- Facebook has signed deals with several online-based news and entertainment providers that are largely aimed at the “millennial” demographic. They’ll produce original content for Facebook’s soon-to-launch video streaming service.
- Among the companies reported to have partnered with Facebook are Buzzfeed, Vox Media, ATTN, and Group Nine Media, which operates sites including NowThis, Thrillist, and The Dodo.
- Facebook is looking for content in two categories: Scripted shows lasting 20-30 minutes per episode, and shorter scripted and unscripted pieces of around 5-10 minutes each. Facebook will pay up to US$250,000 for the former, and will own copyright and related IP. For the shorter format, it will pay US$10,000-US$35,000 for each show, and will grant producers a 55 percent share in ad revenue.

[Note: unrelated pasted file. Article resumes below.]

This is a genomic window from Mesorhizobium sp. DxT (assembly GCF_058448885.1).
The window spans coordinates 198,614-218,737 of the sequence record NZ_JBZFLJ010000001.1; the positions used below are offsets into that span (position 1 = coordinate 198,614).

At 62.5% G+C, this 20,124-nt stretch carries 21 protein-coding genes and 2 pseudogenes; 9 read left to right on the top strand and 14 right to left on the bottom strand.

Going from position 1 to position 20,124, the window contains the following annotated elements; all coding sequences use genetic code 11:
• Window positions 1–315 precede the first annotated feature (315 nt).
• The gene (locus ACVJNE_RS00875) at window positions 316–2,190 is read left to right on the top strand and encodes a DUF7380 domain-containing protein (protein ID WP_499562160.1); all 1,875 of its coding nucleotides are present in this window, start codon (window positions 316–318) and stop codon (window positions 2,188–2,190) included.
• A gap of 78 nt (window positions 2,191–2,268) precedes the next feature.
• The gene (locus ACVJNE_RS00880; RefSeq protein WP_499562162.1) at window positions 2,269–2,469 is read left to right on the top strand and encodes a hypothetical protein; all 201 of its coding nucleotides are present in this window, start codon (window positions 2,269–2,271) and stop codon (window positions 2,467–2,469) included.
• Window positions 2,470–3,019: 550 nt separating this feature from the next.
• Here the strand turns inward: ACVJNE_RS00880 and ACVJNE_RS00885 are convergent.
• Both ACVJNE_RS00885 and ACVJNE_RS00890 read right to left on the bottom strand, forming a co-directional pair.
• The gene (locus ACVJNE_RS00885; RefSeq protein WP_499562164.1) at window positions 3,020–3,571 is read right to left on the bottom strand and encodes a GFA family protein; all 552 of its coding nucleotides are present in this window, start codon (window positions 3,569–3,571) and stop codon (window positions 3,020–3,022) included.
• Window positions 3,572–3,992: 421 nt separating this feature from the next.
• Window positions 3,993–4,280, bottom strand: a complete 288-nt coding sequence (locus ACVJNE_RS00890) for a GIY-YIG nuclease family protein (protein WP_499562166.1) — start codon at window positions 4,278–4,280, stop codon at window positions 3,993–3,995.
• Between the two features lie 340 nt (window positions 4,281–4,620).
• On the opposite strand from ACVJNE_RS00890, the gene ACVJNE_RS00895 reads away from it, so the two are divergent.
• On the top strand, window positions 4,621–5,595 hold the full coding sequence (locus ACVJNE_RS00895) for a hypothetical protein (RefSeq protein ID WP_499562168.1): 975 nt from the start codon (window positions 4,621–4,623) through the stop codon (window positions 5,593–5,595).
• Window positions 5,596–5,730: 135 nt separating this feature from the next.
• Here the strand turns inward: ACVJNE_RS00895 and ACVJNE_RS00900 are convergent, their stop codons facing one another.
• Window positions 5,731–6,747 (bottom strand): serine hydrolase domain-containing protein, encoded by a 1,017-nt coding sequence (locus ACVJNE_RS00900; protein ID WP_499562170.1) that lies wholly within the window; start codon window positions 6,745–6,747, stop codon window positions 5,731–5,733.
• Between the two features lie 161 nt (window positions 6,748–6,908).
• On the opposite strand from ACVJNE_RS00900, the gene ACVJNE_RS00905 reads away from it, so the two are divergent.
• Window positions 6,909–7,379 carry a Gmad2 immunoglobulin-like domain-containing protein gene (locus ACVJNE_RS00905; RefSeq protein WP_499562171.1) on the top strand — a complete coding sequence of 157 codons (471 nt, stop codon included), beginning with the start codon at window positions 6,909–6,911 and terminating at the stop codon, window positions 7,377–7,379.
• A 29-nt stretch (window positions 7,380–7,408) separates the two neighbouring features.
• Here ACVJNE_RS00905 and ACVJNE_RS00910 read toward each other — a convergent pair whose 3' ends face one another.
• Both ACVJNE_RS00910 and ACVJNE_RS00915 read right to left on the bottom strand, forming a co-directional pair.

Why it matters:
- This latest move is set to put Facebook into direct competition with Alphabet’s YouTube Red and Snap’s Discover, as well as other video-on-demand services like Netflix and Amazon Prime Video.
- Facebook CEO and founder Mark Zuckerberg told investors earlier this month that the company was seeking “anchor content” for its video service.
- Facebook has already dabbled in offering news and sports-related video, including a deal with Major League Baseball signed earlier this month to live-stream 20 US baseball games this season.
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